cd aws-serverless-ember
cd client
npm install && bower install

When this is complete, navigate to the cloud directory in your project’s root directory:

cd ../cloud

Create and deploy the AWS Cloud environment using CloudFormation

The infrastructure for this application uses API Gateway, Lambda, S3, and DynamoDB.

Note: You will incur charges after running these templates. See the appropriate pricing page for details.

The cloud folder of the repository contains the following files:

  • api.yaml – An AWS SAM CloudFormation template for your serverless backend
  • deploy.sh – A bash helper script for deploying with CloudFormation
  • hosting.yaml – A CloudFormation template for your S3 bucket and website
  • swagger.yaml – The API definition for API Gateway
  • index.js – The Lambda function code
  • swagger.yaml – The OpenAPI definition for your serverless REST API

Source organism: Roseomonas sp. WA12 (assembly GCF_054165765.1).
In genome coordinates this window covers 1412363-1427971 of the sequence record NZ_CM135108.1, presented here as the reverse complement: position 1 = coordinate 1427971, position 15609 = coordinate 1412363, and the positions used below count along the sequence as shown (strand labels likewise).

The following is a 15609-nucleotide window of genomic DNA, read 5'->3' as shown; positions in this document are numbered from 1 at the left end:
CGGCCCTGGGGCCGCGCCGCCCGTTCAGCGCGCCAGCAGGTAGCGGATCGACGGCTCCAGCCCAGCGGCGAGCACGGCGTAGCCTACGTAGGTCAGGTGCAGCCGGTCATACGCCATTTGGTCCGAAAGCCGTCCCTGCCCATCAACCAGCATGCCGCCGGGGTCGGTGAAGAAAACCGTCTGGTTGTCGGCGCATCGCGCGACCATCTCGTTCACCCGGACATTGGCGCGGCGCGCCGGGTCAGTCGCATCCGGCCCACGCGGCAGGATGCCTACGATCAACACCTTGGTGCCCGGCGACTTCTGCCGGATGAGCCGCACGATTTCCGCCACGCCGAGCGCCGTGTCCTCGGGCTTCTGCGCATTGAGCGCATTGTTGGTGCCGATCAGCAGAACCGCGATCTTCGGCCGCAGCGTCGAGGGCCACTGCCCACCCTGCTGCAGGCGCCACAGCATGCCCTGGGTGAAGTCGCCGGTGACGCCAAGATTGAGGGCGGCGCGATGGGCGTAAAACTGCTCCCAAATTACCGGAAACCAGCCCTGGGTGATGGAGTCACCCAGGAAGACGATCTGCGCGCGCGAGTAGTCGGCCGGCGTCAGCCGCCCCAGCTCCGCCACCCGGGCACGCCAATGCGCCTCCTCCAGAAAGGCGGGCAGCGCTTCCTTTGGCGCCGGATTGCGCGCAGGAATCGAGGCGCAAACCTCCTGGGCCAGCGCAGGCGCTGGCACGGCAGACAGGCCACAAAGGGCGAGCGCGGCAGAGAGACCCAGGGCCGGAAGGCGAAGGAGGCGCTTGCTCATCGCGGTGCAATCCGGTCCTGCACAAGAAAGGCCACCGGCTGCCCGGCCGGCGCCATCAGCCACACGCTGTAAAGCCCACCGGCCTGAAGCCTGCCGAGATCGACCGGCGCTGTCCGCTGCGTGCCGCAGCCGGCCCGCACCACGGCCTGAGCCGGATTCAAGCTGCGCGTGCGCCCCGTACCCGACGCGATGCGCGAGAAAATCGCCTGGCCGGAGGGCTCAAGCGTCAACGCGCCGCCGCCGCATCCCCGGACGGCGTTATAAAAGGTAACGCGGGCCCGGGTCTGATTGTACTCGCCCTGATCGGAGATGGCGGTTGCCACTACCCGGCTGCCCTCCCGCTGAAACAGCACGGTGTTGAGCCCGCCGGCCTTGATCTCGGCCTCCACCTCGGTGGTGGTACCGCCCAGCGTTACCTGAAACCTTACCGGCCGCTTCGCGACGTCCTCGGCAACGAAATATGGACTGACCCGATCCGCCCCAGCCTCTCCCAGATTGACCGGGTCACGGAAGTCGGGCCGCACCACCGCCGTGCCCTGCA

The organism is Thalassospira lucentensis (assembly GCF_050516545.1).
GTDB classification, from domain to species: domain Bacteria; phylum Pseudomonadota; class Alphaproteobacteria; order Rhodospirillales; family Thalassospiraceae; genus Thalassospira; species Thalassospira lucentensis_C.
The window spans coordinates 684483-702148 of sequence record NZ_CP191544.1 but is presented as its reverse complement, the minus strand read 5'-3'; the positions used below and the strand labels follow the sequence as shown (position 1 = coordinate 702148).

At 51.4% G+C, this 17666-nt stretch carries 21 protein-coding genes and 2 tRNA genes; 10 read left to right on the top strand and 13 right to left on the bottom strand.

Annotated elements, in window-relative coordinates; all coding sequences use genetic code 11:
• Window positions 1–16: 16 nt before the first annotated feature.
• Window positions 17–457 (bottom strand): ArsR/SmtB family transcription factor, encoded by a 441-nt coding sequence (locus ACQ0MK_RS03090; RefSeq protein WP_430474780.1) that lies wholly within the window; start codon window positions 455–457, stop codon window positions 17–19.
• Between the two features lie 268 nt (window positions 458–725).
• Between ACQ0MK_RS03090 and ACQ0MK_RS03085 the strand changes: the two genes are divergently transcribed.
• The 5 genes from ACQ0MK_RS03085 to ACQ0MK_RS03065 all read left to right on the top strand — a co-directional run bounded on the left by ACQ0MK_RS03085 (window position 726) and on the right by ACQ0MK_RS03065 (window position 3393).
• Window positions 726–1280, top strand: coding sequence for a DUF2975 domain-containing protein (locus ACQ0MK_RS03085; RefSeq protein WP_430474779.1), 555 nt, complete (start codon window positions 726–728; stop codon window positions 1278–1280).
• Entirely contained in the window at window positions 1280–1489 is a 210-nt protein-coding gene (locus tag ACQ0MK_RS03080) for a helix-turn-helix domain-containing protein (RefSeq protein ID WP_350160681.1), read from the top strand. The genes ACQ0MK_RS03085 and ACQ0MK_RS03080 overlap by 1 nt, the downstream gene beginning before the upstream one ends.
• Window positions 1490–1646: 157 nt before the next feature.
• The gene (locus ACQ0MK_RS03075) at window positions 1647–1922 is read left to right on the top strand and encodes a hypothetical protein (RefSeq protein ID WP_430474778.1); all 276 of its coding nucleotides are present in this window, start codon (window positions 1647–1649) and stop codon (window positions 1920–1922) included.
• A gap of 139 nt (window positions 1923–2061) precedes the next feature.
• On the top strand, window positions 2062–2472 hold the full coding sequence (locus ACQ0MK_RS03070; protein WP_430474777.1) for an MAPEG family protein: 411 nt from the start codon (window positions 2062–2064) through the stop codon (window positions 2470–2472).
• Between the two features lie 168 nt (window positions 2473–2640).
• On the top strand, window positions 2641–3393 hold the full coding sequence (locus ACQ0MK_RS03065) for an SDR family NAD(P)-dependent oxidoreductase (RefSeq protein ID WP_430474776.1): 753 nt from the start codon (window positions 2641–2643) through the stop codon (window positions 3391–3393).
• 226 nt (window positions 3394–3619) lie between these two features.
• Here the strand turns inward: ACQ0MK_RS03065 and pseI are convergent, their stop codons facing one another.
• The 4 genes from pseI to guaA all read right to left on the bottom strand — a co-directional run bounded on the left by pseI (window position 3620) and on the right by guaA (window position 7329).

First, create a website bucket with static website hosting. You also create a bucket for deploying your serverless code.

Note: For this section be sure you’ve installed and configured the AWS CLI with appropriate permissions (your CLI should at least have access to read/write to CloudFormation and read/write to S3) for this tutorial.

Run the following command to create the S3 hosting portion of our back-end, wait for completion, and finally describe stacks once complete:

aws cloudformation create-stack --stack-name ember-serverless-hosting --template-body file://$PWD/hosting.yaml && \
aws cloudformation wait stack-create-complete --stack-name ember-serverless-hosting && \ 
aws cloudformation describe-stacks --stack-name ember-serverless-hosting

This creates a CloudFormation stack named ember-serverless-hosting, waits for the stack to complete, and then display the output results. While you wait, you can monitor the events or view the resource creation in the CloudFormation console, or you run the following command in another terminal:

aws cloudformation describe-stack-events –-stack-name ember-serverless-hosting